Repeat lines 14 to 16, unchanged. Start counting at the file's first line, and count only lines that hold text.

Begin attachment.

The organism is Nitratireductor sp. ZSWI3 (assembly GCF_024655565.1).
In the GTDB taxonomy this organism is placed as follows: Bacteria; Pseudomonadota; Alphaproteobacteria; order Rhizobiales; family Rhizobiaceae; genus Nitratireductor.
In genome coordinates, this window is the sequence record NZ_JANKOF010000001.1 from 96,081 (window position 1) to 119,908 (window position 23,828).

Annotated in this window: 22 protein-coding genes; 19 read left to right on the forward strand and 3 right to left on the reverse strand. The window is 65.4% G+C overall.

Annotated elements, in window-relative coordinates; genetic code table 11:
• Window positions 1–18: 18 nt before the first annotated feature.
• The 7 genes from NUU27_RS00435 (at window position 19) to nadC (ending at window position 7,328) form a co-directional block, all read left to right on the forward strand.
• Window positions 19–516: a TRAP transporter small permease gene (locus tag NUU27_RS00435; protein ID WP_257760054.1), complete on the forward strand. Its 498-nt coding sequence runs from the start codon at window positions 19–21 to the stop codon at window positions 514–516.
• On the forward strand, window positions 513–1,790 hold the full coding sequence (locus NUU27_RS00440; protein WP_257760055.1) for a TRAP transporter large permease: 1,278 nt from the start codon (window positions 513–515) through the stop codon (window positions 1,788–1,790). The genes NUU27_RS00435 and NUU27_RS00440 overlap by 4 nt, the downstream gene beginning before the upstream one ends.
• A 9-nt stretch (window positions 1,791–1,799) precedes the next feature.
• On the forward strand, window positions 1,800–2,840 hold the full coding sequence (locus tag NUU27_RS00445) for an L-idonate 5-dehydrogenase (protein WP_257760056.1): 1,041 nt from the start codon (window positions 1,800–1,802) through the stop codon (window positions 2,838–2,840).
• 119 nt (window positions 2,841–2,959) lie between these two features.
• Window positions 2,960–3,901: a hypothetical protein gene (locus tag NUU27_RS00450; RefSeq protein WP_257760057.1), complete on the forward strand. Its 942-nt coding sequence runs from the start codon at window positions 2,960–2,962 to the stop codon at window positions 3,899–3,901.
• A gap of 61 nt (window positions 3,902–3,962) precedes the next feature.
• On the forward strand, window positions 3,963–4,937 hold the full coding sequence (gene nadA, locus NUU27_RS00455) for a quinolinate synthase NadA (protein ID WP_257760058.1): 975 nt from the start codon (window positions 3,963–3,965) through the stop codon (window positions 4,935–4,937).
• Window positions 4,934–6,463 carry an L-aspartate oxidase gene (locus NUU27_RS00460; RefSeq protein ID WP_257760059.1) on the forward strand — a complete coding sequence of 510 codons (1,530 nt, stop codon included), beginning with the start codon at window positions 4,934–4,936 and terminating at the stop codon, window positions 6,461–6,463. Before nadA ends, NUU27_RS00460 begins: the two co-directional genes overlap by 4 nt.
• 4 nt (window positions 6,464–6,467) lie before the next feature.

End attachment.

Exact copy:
• A gap of 61 nt (window positions 3,902–3,962) precedes the next feature.
• On the forward strand, window positions 3,963–4,937 hold the full coding sequence (gene nadA, locus NUU27_RS00455) for a quinolinate synthase NadA (protein ID WP_257760058.1): 975 nt from the start codon (window positions 3,963–3,965) through the stop codon (window positions 4,935–4,937).
• Window positions 4,934–6,463 carry an L-aspartate oxidase gene (locus NUU27_RS00460; RefSeq protein ID WP_257760059.1) on the forward strand — a complete coding sequence of 510 codons (1,530 nt, stop codon included), beginning with the start codon at window positions 4,934–4,936 and terminating at the stop codon, window positions 6,461–6,463. Before nadA ends, NUU27_RS00460 begins: the two co-directional genes overlap by 4 nt.